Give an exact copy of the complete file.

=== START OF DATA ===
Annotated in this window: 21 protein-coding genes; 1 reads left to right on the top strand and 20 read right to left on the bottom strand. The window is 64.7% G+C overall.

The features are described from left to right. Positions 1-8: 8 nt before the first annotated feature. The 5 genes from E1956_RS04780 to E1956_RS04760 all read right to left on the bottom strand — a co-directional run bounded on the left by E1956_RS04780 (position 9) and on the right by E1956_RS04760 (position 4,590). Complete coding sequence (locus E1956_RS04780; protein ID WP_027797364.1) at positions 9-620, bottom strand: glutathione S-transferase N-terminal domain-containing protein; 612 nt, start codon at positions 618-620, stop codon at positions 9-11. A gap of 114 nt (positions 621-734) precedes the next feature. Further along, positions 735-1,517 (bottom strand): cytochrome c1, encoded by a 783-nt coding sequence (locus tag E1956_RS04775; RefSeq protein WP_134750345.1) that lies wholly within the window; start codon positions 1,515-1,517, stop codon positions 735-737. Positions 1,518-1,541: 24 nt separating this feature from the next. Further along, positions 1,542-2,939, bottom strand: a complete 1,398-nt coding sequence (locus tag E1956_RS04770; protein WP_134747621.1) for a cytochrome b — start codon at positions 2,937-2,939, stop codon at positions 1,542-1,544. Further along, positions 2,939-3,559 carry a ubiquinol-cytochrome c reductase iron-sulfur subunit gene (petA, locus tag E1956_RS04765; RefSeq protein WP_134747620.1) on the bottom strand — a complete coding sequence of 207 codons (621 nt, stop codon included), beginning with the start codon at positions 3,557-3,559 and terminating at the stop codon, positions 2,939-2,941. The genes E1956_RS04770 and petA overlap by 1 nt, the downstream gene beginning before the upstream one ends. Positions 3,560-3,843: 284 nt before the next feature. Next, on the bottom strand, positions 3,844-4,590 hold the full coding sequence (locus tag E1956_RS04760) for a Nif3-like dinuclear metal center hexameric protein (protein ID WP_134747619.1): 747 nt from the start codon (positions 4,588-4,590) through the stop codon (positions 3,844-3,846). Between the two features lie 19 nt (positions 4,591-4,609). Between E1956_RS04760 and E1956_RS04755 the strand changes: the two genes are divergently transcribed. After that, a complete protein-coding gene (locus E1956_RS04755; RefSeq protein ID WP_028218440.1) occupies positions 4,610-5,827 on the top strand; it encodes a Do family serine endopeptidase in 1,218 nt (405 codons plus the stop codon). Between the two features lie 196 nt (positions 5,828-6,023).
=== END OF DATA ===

Annotated in this window: 21 protein-coding genes; 1 reads left to right on the top strand and 20 read right to left on the bottom strand. The window is 64.7% G+C overall.

The features are described from left to right. Positions 1-8: 8 nt before the first annotated feature. The 5 genes from E1956_RS04780 to E1956_RS04760 all read right to left on the bottom strand — a co-directional run bounded on the left by E1956_RS04780 (position 9) and on the right by E1956_RS04760 (position 4,590). Complete coding sequence (locus E1956_RS04780; protein ID WP_027797364.1) at positions 9-620, bottom strand: glutathione S-transferase N-terminal domain-containing protein; 612 nt, start codon at positions 618-620, stop codon at positions 9-11. A gap of 114 nt (positions 621-734) precedes the next feature. Further along, positions 735-1,517 (bottom strand): cytochrome c1, encoded by a 783-nt coding sequence (locus tag E1956_RS04775; RefSeq protein WP_134750345.1) that lies wholly within the window; start codon positions 1,515-1,517, stop codon positions 735-737. Positions 1,518-1,541: 24 nt separating this feature from the next. Further along, positions 1,542-2,939, bottom strand: a complete 1,398-nt coding sequence (locus tag E1956_RS04770; protein WP_134747621.1) for a cytochrome b — start codon at positions 2,937-2,939, stop codon at positions 1,542-1,544. Further along, positions 2,939-3,559 carry a ubiquinol-cytochrome c reductase iron-sulfur subunit gene (petA, locus tag E1956_RS04765; RefSeq protein WP_134747620.1) on the bottom strand — a complete coding sequence of 207 codons (621 nt, stop codon included), beginning with the start codon at positions 3,557-3,559 and terminating at the stop codon, positions 2,939-2,941. The genes E1956_RS04770 and petA overlap by 1 nt, the downstream gene beginning before the upstream one ends. Positions 3,560-3,843: 284 nt before the next feature. Next, on the bottom strand, positions 3,844-4,590 hold the full coding sequence (locus tag E1956_RS04760) for a Nif3-like dinuclear metal center hexameric protein (protein ID WP_134747619.1): 747 nt from the start codon (positions 4,588-4,590) through the stop codon (positions 3,844-3,846). Between the two features lie 19 nt (positions 4,591-4,609). Between E1956_RS04760 and E1956_RS04755 the strand changes: the two genes are divergently transcribed. After that, a complete protein-coding gene (locus E1956_RS04755; RefSeq protein ID WP_028218440.1) occupies positions 4,610-5,827 on the top strand; it encodes a Do family serine endopeptidase in 1,218 nt (405 codons plus the stop codon). Between the two features lie 196 nt (positions 5,828-6,023).